A prospective cohort study measures exposures in a sample of individuals (a cohort) and then follows the cohort for a period of time; disease outcomes are monitored.
The following figure illustrates a basic prospective cohort study design. In the beginning, the investigator assembles a well-defined study population and measures each individual’s exposure characteristics. The study population is subsequently followed up over a period of time, typically years, during which time a fraction will develop the disease of interest. The investigators then compare the occurrence of disease in groups with different degrees of exposure within the cohort, thereby determining if the exposure is a risk factor for the disease.
To examine if dietary fiber intake was associated with the risk of coronary heart disease, Rimm et al (JAMA. 1996 Feb 14;275(6):447-51) first identified a cohort of 43,757 healthy men and measured their fiber intake using dietary questionnaires. During the six years of follow-up, 734 of them developed heart disease. Comparing the risk of heart disease of those who consumed high dosages of dietary fiber (exposed group, median value: 28.9 g/day) to those who consumed little of it (unexposed group, median value: 12.4 g/day), an inverse association between fiber intake and fatal heart disease was observed (risk ratio: 0.45). The result suggested that high fiber intake may be protective against coronary heart disease.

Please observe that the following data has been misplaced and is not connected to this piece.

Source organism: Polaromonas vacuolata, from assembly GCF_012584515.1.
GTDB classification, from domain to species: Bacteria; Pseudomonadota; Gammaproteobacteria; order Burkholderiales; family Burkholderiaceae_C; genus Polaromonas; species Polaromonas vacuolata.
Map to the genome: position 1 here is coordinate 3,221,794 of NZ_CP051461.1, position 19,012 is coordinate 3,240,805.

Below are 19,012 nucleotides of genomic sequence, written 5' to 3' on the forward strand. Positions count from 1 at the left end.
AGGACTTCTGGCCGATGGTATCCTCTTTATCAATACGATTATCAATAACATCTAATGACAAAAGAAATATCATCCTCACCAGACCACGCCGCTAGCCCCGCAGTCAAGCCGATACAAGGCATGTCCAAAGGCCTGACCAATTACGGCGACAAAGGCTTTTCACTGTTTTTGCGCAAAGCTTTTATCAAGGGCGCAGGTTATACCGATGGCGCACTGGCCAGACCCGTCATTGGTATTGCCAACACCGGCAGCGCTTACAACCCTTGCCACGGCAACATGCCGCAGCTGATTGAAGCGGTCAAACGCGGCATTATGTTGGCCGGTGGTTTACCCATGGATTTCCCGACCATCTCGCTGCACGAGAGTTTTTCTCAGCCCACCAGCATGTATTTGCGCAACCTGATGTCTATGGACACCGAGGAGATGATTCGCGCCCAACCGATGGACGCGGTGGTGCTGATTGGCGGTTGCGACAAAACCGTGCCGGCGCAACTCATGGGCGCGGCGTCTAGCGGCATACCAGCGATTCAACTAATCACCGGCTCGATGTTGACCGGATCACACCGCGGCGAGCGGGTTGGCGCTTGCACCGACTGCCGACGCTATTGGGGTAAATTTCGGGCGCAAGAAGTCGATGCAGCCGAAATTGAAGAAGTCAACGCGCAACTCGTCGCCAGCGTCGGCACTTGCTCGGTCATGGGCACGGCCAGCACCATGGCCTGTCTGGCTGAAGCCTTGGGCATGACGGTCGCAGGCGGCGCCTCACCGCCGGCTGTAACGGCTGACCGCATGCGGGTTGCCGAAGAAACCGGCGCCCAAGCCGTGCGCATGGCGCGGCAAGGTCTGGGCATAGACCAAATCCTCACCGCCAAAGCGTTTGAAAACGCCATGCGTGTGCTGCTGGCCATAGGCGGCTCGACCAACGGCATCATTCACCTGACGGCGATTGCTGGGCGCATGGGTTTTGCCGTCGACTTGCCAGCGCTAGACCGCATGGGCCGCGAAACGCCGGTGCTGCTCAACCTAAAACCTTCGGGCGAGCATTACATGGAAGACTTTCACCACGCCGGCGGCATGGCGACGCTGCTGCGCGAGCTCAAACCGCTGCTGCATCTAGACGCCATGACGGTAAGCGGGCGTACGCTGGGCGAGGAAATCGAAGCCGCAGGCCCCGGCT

Exposures in a cohort study can be assigned into multiple categories (none, a little, moderate amounts, lots). Furthermore, exposure data on each individual can be measured repeatedly through the follow-up period. There is usually less opportunity for bias in prospective cohort studies than in case-control studies because exposure data are collected during the investigation (not recalled from the past) before the disease has occurred. A prospective cohort study is considered the strongest observational study. Bias in cohort studies still exists, however, and many examples of excellent cohort studies have yielded results that differ from the gold standard of human studies — the randomized clinical trial.
Design of Cohort Studies (Columbia University School of Public Health)
Fundamentals of epidemiology (Univ. of North Carolina, Chapel Hill)
Concept of analyzing longitudinal data (Institute for Clinical and Epidemiologic Research)